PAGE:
Optus offers $25.9m for Alphawest

Alphawest will gain access to the upper echelons of the managed services space if Optus completes a proposed $25.9 million buyout of the WA-based services company. But a leading analyst has warned it could sour the telco's other partner relationships.

Under the proposed deal, Optus will pay $0.68 a share to acquire a 100 per cent stake in Alphawest. It has already signed an agreement with UXC to secure an option for its 19.96 per cent share of the company.

Alphawest CFO, Joe Browne, said the two organisations had worked together for several years on IP and communications implementation deals. The takeover would give Alphawest its best opportunity to grow by providing access to a larger customer base and heftier clients.

"To be part of a group allows you to compete on certain opportunities that would be out of your league, particularly in managed services," he said. "There's strength in being part of a large organisation."

Alphawest had completed three acquisitions of its own in the past 18 months, Browne said.

The news of its own buyout was part of a bigger consolidation picture in the medium-sized services market, he said.

"This is not unique to IT services - it's part of the evolution of any industry," Browne said. "You gravitate to bigger players or remain as a focused, niche player.

"If you look at where the IT sector is headed, the growth is in convergence. The deal [with Optus] seemed like an opportune development for our company."

Browne did not rule out the possibility of future acquisitions by either company.

"We still had acquisitions as part of our strategy going forward," he said. "This opportunity could accelerate that strategy."

In an ASX statement, Alphawest's board of directors declared unanimous support for the Optus offer. The company's chairman, Hugh Beggs, said it would be an excellent fit with Optus' integration capabilities. The Alphawest brand would be retained.

Optus corporate affairs manager, Luisa Ford, said Alphawest would strengthen the telco's ability to offer end-to-end solutions to corporate and government clients. She highlighted its credentials in network consulting, integration and information management service as key attributes. Alphawest has been a member of the Optus Business Program since June. The two had previously worked together on an ad-hoc basis for customer bids, she said. Optus also partnered with NCS on services deals, Ford said.

Pending approval, the two organisations would operate alongside Optus' Integrated Business Services (IBS), she said.

"We are seeing a growing trend of government and corporate clients wanting to join IT and telecommunications needs through a single supplier," she said. "Alphawest brings capabilities that we don't have in-house."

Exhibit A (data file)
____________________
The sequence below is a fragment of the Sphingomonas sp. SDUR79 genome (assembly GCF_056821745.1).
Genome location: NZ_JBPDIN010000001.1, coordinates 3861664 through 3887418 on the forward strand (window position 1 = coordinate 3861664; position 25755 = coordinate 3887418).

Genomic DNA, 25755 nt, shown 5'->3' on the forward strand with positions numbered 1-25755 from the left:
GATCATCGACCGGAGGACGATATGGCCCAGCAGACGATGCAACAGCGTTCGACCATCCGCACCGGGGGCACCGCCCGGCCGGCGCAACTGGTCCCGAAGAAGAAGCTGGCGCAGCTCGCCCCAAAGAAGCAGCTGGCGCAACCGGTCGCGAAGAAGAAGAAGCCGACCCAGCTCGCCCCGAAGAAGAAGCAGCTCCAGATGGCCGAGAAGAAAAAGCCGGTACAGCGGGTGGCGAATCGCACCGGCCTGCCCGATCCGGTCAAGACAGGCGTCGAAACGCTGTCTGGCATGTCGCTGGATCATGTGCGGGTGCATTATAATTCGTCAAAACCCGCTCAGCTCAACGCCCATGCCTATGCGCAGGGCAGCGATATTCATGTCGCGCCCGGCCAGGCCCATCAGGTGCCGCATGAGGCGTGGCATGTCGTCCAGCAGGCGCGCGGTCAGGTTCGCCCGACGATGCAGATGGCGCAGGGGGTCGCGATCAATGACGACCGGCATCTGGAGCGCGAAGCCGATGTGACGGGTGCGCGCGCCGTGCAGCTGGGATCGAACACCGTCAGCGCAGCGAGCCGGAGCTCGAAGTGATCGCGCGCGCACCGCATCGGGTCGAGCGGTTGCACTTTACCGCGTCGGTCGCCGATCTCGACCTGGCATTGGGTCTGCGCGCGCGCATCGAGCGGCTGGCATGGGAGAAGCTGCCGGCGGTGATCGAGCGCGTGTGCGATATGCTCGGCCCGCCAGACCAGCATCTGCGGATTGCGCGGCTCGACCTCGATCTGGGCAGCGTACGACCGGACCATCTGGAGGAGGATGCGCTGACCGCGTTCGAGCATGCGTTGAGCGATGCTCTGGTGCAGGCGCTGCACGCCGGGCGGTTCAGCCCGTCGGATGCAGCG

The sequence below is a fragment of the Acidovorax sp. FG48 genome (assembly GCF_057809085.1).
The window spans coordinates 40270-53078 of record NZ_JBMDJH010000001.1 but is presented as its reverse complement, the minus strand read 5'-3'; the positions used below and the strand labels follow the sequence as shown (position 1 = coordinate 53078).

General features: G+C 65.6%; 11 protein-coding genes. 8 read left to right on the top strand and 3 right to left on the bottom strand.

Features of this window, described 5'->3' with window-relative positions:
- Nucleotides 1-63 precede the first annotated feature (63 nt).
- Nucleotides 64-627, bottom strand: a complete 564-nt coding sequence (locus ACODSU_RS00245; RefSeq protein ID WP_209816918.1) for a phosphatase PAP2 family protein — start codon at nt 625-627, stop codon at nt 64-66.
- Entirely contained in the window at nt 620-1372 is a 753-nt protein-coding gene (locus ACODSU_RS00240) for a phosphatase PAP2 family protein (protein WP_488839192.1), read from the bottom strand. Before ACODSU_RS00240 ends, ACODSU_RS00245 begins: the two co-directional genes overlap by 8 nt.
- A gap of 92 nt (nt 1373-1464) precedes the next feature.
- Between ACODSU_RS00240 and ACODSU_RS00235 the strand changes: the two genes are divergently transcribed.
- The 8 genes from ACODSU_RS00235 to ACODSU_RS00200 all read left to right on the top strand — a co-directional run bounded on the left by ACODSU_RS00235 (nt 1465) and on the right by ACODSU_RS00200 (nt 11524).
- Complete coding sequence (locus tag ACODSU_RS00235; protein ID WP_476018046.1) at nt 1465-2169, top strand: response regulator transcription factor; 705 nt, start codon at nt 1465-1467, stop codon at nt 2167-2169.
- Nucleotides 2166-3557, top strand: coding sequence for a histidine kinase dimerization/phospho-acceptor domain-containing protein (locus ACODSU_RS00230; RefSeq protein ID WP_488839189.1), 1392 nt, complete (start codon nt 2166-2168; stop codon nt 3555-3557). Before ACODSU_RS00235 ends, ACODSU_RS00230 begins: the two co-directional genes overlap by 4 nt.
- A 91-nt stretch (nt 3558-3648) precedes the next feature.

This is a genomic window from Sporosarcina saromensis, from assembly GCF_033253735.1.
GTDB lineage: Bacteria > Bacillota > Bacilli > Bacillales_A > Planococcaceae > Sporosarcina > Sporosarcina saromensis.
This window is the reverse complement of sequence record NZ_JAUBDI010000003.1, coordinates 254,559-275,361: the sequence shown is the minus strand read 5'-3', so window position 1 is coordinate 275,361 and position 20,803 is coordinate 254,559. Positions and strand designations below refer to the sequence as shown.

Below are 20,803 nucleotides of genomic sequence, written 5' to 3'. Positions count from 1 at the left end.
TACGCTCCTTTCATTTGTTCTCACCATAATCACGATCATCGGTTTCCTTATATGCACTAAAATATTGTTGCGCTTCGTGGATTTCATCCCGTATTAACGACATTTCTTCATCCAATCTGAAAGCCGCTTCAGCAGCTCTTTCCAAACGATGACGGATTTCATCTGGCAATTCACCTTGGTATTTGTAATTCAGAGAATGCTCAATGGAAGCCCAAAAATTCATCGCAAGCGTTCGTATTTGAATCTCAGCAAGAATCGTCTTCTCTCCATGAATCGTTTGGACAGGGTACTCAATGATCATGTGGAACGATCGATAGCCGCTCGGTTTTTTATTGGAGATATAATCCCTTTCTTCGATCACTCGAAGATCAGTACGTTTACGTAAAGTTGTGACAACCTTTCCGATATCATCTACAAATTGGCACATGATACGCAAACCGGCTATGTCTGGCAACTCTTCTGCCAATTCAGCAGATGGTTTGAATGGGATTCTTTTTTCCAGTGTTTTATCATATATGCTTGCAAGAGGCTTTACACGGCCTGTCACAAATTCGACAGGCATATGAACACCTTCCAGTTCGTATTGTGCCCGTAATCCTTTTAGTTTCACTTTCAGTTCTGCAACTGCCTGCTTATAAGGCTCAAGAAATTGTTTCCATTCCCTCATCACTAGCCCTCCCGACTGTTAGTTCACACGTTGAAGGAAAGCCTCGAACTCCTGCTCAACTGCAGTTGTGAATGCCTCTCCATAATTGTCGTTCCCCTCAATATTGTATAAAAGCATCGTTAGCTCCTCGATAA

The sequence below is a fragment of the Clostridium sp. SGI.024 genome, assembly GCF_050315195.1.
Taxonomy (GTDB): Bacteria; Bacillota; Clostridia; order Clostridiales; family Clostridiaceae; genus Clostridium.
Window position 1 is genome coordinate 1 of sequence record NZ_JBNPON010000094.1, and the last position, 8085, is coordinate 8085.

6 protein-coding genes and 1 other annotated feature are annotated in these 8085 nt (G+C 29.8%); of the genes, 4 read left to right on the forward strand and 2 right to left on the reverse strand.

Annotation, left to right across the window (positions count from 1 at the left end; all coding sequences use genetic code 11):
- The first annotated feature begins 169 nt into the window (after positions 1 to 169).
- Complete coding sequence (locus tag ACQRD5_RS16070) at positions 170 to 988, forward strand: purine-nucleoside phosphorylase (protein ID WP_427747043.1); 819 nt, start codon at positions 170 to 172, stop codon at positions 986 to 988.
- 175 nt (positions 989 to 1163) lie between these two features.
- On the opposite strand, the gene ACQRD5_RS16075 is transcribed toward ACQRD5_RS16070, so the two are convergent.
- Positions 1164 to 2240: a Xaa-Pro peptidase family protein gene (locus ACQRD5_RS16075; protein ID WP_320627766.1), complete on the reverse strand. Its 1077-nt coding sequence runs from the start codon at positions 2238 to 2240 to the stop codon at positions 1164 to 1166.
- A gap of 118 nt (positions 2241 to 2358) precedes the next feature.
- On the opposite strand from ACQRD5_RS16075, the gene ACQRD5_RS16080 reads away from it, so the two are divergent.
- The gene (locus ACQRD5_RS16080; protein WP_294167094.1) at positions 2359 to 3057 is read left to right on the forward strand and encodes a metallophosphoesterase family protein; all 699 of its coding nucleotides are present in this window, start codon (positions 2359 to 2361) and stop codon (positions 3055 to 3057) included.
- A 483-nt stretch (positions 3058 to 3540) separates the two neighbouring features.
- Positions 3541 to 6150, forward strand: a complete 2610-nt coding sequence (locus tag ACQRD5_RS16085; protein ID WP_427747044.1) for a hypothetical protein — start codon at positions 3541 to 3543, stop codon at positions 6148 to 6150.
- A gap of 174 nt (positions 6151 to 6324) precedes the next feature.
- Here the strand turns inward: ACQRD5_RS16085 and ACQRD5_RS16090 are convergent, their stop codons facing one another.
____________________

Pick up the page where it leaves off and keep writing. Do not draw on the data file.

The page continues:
According to ASX filings, Alphawest has about 400 staff across 10 offices in Australia and Singapore. In its last financial year ending December 31, the company generated revenues of $142 million.

Ford would not comment on possible job cuts or revenue targets.

IDC analyst, Landry Fevre, backed Optus' decision. He said the acquisition of Alphawest's IP implementation skills would fill a hole in its services line-up.

"Optus didn't have skills around IP integration," he said. "It will give them more credibility."

Optus' $25.9 million offer is tiny compared to the $333 million Telstra paid to acquire The Kaz Group in April last year.

Fevre said the acquisition was not retaliation against Telstra's services push.

"Kaz is different altogether - it had business processing services for example," he said. "Alphawest is close to what Optus knows how to do. It will be an easier integration."

One concern, Fevre said, would be the future of its existing industry partnerships. While Optus works closely with Nortel, Alphawest is a Cisco gold partner, he said. In addition, Optus had cultivated a relationship with IBM around PBX services that could also be threatened by the takeover.

"It redefines the landscape with Optus' partnerships, such as those with HP or IBM," he said. "It could mean more lost revenue from a channel perspective."

The Alphawest deal is subject to a list of conditions being met between now and the end of September.

Alphawest timeline - the road to takeover

  • 1986 - Alphawest commences business in Western Australia
  • May 2000 - Acquired by Solution 6
  • August 2002 - Alphawest 6 purchased by a management buyout group for $18 million
  • September 2003 - Buys Queensland-based information management provider, PowerPlus
  • April 2004 - Lists on the Australian Stock Exchange
  • July 2004 - Acquires The Westbourne group in Canberra
  • August 2004 - Pays $2.5 million for Inform Systems
  • July 2005 - Optus announces intention to acquire Alphawest for $25.9 million

Join the newsletter!

Error: Please check your email address.

More about AlphawestAlphawest 6Australian Securities ExchangeCiscoHPIBM AustraliaIDC AustraliaKAZ GroupNortelOptusPowerPlus (Aust)Solution 6Telstra CorporationWestbourne Group

Show Comments

Market Place